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How the Data of Violent Crimes is Related to Personal Income in Each State

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Table of Contents

  • Introduction
  • The Model
  • The Results
  • Step-by-step procedure for the hypothesis test:
  • Summary

Introduction

In today’s news, police brutality andother horrendous crimes trump all other matters that could possibly elevate the nation’s mood. This is simply because bad news follows the psychological human nature of negativity bias and our tendency to stick with preexisting notions, which just so happen to be negative according to the Nobel Laureate Daniel Kahneman. With all these violent crimes seemingly at an increase, new stations are in need of an explanation for all that is happening. A local example happens to be from Channel 4 news in Cleveland, Ohio. The researchers at this news agency set out to “get to the bottom” of who commits more crime, and in their search they discovered that it is not black people who commit more crime, but poor people from all races. Does this conclusion from Channel 4 news accurately model what is happening in the United States?

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One way to check if poor people do, in fact, commit more crimes would be to take the average per person income from each state and compare that to the number of crimes per person in each state. If these two variables are related then it should be clear that the states with a lower average income would have more crime in a given year. If this relationship exists, it could benefit the United States government’s search to reduce crime by narrowing down the states eligible for the most federal funding that could be utilized for larger police forces where needed.

The Model

To test the relationship between the violent crimes committed per person and the personal income per state, a simple linear regression in the form of Y = β0 + β1X. Considering this is only data from the year 2012, this is only a sample of all years, meaning the sample linear regression model used to estimate the beta parameters above will be ŷ = b0 + b1x, where ŷ is the dependent variable, the amount of violent crimes committed by state per citizen; b0 is the estimate of the intercept; and b1 is the slope coefficient of the independent variable, personal income average per state.

The null hypothesis is that there is no significant relationship between the number of violent crimes committed and the average personal income per state. If the null hypothesis were to be rejected, the alternative hypothesis would be accepted. The alternative hypothesis supports a relationship between the number of violent crimes committed per citizen and the average personal income per state. If the null hypothesis gets rejected, the alternative hypothesis will be accepted, which supports the existence of a relationship between the two variables. The slope should be negative, showing that as income by state increases, the amount of violent crimes committed per person decreases.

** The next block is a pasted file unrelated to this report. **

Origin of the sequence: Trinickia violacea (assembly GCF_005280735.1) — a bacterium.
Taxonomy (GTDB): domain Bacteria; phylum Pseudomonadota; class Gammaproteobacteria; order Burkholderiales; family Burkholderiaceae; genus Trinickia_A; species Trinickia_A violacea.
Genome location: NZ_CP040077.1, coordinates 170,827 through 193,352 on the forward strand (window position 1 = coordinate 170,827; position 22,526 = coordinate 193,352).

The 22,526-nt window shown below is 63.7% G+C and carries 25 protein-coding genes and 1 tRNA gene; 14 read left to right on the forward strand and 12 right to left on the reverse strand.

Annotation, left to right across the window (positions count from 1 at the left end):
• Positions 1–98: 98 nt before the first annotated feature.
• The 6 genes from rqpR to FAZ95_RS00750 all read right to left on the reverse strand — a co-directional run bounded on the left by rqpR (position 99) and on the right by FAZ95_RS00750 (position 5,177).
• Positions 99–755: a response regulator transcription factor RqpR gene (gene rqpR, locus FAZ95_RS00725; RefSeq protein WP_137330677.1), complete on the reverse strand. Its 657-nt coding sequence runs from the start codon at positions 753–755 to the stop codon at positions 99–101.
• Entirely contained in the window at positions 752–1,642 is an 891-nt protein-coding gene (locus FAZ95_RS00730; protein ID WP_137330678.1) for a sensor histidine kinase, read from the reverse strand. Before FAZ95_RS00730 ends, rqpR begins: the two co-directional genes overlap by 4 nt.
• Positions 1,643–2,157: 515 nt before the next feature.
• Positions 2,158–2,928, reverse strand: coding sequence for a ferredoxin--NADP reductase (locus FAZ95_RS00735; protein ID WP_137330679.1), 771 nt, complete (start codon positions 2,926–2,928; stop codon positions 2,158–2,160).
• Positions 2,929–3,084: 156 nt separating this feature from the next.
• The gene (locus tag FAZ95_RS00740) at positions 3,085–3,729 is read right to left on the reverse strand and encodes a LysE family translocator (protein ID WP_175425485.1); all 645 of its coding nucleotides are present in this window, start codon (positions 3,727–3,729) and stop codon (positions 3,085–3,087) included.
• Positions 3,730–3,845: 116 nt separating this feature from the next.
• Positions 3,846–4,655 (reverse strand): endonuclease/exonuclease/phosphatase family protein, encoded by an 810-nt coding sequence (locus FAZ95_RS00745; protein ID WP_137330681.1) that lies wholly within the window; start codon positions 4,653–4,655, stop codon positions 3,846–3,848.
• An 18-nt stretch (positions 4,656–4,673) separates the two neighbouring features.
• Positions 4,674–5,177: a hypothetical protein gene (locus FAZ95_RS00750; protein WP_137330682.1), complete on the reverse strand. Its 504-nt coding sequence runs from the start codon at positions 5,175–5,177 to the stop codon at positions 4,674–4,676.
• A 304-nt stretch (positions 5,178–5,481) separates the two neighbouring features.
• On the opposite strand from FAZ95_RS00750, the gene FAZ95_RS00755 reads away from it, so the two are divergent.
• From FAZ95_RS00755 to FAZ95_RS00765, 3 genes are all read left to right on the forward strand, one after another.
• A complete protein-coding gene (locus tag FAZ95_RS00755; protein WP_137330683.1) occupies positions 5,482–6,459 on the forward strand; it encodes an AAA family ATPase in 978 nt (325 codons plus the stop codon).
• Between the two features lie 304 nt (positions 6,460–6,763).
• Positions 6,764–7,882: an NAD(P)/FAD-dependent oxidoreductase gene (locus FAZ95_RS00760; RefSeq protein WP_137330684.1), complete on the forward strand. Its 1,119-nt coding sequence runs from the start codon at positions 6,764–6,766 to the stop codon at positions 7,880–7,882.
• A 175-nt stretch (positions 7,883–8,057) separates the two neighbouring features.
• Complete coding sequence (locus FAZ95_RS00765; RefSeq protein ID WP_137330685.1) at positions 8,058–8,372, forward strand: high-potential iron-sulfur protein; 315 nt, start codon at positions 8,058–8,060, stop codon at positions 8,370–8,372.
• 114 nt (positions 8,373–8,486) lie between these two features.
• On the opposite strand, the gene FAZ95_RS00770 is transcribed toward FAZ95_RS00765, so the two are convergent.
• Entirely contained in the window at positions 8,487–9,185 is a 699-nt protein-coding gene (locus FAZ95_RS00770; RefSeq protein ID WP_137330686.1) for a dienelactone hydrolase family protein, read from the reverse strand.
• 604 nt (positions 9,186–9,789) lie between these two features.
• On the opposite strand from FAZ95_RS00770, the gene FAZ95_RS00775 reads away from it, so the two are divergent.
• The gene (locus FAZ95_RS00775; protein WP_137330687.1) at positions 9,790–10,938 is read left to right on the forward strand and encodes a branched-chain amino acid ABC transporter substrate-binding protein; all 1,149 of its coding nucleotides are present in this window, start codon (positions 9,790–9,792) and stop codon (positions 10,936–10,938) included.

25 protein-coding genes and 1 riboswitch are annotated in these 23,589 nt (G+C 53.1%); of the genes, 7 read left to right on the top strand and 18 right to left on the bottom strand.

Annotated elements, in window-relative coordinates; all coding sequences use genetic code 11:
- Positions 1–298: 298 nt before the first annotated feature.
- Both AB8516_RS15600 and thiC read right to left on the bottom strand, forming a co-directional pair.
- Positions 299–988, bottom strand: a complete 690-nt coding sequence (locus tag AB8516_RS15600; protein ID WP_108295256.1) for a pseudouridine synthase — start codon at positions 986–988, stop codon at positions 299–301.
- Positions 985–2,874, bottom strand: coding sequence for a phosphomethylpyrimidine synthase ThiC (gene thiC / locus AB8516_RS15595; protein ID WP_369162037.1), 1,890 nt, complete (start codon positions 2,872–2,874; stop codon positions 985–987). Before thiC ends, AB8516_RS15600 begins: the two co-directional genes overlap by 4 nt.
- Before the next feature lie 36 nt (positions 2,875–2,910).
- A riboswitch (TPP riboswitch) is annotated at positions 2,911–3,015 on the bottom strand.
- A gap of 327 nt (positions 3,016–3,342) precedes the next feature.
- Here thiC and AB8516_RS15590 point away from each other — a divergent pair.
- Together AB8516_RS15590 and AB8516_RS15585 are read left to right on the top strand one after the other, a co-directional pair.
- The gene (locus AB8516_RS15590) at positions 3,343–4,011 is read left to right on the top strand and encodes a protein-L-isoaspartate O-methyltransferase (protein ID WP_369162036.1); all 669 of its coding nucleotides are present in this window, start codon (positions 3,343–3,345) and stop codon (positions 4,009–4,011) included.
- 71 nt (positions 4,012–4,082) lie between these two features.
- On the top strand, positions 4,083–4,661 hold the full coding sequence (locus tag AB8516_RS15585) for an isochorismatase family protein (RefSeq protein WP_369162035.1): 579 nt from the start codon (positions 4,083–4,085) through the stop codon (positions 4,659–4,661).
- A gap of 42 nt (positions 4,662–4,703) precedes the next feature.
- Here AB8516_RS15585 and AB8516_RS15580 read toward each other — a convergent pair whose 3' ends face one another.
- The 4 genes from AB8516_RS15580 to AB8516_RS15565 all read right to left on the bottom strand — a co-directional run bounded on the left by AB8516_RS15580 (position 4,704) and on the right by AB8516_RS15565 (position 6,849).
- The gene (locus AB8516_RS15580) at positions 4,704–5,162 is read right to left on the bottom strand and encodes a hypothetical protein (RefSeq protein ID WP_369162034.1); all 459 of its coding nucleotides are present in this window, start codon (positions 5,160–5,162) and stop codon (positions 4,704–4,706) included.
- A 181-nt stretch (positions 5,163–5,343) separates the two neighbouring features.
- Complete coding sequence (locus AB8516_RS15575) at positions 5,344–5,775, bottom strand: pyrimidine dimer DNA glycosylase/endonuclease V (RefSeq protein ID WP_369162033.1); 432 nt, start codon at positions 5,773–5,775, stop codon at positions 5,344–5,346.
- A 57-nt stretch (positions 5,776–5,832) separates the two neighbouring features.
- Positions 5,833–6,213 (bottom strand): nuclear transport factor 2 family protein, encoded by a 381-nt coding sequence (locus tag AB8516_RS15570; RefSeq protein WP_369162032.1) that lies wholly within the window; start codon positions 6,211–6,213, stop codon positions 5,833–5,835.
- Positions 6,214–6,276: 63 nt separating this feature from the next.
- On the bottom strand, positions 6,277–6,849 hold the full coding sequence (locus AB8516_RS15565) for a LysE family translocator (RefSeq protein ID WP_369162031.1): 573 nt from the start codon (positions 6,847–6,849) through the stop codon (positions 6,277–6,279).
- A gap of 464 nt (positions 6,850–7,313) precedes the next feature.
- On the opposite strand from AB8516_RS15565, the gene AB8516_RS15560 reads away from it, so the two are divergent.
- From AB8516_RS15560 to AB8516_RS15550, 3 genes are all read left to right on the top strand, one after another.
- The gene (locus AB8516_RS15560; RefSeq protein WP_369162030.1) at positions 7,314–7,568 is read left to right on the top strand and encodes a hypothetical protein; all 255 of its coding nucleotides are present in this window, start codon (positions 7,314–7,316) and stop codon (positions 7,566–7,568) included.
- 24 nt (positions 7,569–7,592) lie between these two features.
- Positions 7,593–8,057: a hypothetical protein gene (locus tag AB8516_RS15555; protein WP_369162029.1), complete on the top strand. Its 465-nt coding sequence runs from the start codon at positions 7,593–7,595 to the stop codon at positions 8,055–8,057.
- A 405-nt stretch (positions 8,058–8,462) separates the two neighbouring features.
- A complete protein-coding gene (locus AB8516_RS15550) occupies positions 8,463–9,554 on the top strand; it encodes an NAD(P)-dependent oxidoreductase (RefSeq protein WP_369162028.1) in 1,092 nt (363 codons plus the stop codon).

The data came from three sources that can be trusted. Data for the independent variable, personal income by state in the year 2012, was taken from the web address: https://bber.unm.edu/econ/us-pci.htm. Dividing the population of each state by their respective violent crimes committed derived the dependent variable, violent crimes per person. The data for the amount of violent crimes committed in each state in the United States in 2012, as well as the population per state was taken from the web address: www.fbi.gov/about-us/cjis/ucr/crime-in-the-u.s/2012/crime-in-the-u.s.-2012/tables/5tabledataecpdf. I then checked the 2012 population per state using data from the website: www.governing.com/gov-data/state-census-population-migration-births-deaths-estimates.html. All of these websites appear to be owned by respectable establishments, allowing for full trust in the information published.

The Results

Step-by-step procedure for the hypothesis test:

Hypothesis test:

Ho: β1 = 0

Ha:β1≠0

If the null hypothesis is rejected, then the alternative is accepted.

  1. Level of significance:α= .05
  2. Test statistic: F-statistic with one degree of freedom in the numerator and n-2 degrees of freedom in the denominator, that is 50 -2 = 48 degrees of freedom in the denominator.
  3. Decision Rule: Reject the null hypothesis if the calculated F-statistic is greater than 4.04.
  4. Collection of Data and Calculations: See ANOVA table in Appendices I
  5. Decision: The null hypothesis cannot be rejected since the calculated F-Statistic, 0.55, is smaller then the critical F-statistic, 4.04.
  6. Summary: There is not a statistically significant inverse relationship between the personal income by state and the number of violent crimes committed per state.
  7. The p-value is 0.09874, which suggest that there is only a small probability of committing a type-II error. A Type-II error is failing to reject the null hypothesis if it is false.

Summary

News stations need to provide more accurate data and conclusions to their listeners. Although it is a common thought that poverty is the cause of most crimes, it can be seen through statistical evidence that this is almost certainly not the case. The linear regression is very weak and clearly shows no relationship between the personal income by state and the violent crimes committed per person in these states.

Using this knowledge, it becomes apparent that another variable or variables is a more likely cause to violent crimes being committed. Police agencies can use this data to persuade people to withhold prejudice against the lower classes and stop blaming them for the crimes being committed in our society. A more in depth study looking at a multitude of variables will need to be conducted to narrow down the roots of crime.

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